For years health and fitness experts have been telling us that doing some exercise — even a little — is better than sitting on the sofa for hours watching endless reruns of "Project Runway."
Now comes some evidence that even one exercise session may rev up the body’s fat-burning rate.
Five obese women were involved in a study recently presented at the American Physiological Society’s conference in Hilton Head, S.C., examining the effect of a single bout of exercise on the body’s fat-burning oxidation rate. They participated in three separate two-day trials; in one, they ate a diet to maintain their weight (this served as a control); in another, they ate a high-calorie diet; and in the third, they ate a high-calorie diet and exercised to burn off the extra calories they consumed.
The morning after the trials, researchers discovered that overeating suppressed fatty-acid oxidation, even below control levels. But exercise increased fatty-acid oxidation. Fatty acids are stored in the body and used as fuel when the body is active.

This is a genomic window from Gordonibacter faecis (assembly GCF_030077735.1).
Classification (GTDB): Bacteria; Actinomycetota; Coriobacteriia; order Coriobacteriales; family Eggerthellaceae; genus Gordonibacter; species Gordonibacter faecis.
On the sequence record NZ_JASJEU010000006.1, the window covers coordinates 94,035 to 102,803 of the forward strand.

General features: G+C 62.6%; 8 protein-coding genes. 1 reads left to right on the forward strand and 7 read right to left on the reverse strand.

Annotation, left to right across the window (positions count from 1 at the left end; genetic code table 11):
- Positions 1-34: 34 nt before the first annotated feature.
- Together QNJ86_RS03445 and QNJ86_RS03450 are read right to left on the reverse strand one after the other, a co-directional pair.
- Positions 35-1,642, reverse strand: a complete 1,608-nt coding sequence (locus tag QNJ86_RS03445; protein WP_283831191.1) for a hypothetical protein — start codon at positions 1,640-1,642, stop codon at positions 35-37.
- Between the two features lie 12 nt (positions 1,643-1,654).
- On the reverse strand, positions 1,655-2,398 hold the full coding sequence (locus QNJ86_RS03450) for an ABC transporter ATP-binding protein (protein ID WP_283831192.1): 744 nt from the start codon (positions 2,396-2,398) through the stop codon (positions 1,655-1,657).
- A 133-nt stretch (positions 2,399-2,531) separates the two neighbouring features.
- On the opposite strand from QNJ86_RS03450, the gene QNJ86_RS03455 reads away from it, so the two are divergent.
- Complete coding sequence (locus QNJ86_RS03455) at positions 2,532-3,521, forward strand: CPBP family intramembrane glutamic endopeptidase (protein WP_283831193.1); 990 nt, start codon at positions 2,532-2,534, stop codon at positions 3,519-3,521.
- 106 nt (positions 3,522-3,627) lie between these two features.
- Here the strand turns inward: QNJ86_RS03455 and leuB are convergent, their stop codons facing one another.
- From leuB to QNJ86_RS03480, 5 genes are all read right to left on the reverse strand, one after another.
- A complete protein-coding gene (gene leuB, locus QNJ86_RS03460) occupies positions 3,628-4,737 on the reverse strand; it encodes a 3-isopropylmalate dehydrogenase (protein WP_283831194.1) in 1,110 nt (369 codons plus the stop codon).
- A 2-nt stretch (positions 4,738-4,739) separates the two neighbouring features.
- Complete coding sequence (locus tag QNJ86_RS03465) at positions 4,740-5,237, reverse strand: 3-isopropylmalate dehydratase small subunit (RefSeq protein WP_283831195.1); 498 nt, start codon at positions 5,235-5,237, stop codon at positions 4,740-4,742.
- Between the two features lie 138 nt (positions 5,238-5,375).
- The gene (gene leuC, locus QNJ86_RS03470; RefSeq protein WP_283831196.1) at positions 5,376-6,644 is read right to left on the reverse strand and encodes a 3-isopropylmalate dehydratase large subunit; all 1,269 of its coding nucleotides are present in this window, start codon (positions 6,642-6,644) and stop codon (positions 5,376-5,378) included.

In a release, researcher Andrea Cornford from the University of Michigan said, "Exercise decreases everyone’s insulin resistance and therefore reduces the chances of developing diseases such as Type 2 diabetes. This study shows that even a single bout of exercise helps obese individuals increase their body’s fat-burning rate and improve their metabolic health."
-- Jeannine Stein